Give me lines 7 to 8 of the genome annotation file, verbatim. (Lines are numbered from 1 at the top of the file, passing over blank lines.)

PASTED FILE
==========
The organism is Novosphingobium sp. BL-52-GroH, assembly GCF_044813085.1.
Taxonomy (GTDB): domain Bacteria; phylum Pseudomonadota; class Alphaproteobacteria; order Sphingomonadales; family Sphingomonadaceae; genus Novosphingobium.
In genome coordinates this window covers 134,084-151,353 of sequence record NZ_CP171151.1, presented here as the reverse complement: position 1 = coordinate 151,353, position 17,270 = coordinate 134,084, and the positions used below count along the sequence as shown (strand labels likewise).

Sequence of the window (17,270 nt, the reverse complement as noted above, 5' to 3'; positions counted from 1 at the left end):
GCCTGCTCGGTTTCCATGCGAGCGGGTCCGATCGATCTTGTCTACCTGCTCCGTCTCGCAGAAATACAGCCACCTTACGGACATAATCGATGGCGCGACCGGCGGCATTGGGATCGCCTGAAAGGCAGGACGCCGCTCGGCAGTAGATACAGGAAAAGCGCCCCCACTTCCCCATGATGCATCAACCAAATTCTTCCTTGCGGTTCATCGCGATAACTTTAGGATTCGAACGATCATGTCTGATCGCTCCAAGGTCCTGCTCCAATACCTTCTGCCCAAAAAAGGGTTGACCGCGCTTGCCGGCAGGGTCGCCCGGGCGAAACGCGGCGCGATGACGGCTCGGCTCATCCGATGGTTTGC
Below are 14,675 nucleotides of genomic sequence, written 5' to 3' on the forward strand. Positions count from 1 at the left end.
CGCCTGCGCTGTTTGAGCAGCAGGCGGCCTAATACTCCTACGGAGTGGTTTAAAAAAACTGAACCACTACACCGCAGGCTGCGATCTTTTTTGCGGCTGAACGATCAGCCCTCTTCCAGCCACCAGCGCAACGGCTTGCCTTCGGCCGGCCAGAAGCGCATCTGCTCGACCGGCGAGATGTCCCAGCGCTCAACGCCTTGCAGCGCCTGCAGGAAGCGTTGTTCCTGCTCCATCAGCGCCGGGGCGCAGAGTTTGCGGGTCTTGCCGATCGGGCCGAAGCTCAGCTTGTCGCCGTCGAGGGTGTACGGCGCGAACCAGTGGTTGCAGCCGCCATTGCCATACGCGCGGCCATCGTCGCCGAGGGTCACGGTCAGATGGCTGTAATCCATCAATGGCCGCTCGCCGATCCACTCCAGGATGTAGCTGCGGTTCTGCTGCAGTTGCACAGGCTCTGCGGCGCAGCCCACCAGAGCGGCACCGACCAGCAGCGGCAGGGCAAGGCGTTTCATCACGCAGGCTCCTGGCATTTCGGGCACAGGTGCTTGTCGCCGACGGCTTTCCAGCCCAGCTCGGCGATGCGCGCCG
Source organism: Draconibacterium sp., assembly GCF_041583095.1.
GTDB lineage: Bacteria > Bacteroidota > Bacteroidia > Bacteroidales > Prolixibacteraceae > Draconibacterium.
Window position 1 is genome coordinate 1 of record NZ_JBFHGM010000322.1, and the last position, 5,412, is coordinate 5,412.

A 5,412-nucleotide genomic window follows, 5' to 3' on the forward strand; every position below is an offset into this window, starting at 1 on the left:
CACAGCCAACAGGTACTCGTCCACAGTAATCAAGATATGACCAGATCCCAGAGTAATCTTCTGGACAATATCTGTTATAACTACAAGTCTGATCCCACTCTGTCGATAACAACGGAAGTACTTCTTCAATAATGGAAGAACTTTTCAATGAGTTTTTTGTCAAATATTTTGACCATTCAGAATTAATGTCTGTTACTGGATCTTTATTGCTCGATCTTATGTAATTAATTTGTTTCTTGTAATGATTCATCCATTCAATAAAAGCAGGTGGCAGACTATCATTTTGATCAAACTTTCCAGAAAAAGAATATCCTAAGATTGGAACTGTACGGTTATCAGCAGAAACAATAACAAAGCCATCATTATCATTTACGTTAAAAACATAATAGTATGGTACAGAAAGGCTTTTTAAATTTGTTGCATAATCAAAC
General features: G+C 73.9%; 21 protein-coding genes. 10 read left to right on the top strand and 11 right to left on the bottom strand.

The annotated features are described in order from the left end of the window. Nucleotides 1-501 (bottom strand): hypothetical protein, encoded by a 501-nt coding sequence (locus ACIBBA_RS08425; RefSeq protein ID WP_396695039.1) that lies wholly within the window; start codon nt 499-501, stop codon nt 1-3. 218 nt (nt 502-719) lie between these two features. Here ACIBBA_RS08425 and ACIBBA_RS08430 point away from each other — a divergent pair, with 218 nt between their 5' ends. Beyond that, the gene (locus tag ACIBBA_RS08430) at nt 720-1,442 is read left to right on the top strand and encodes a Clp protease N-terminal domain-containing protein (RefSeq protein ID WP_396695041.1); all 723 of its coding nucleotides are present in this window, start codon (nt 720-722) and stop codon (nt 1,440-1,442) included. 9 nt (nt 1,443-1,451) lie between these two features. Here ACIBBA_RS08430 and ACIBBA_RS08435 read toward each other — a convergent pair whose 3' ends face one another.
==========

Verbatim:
CGCCTGCGCTGTTTGAGCAGCAGGCGGCCTAATACTCCTACGGAGTGGTTTAAAAAAACTGAACCACTACACCGCAGGCTGCGATCTTTTTTGCGGCTGAACGATCAGCCCTCTTCCAGCCACCAGCGCAACGGCTTGCCTTCGGCCGGCCAGAAGCGCATCTGCTCGACCGGCGAGATGTCCCAGCGCTCAACGCCTTGCAGCGCCTGCAGGAAGCGTTGTTCCTGCTCCATCAGCGCCGGGGCGCAGAGTTTGCGGGTCTTGCCGATCGGGCCGAAGCTCAGCTTGTCGCCGTCGAGGGTGTACGGCGCGAACCAGTGGTTGCAGCCGCCATTGCCATACGCGCGGCCATCGTCGCCGAGGGTCACGGTCAGATGGCTGTAATCCATCAATGGCCGCTCGCCGATCCACTCCAGGATGTAGCTGCGGTTCTGCTGCAGTTGCACAGGCTCTGCGGCGCAGCCCACCAGAGCGGCACCGACCAGCAGCGGCAGGGCAAGGCGTTTCATCACGCAGGCTCCTGGCATTTCGGGCACAGGTGCTTGTCGCCGACGGCTTTCCAGCCCAGCTCGGCGATGCGCGCCG
Source organism: Draconibacterium sp., assembly GCF_041583095.1.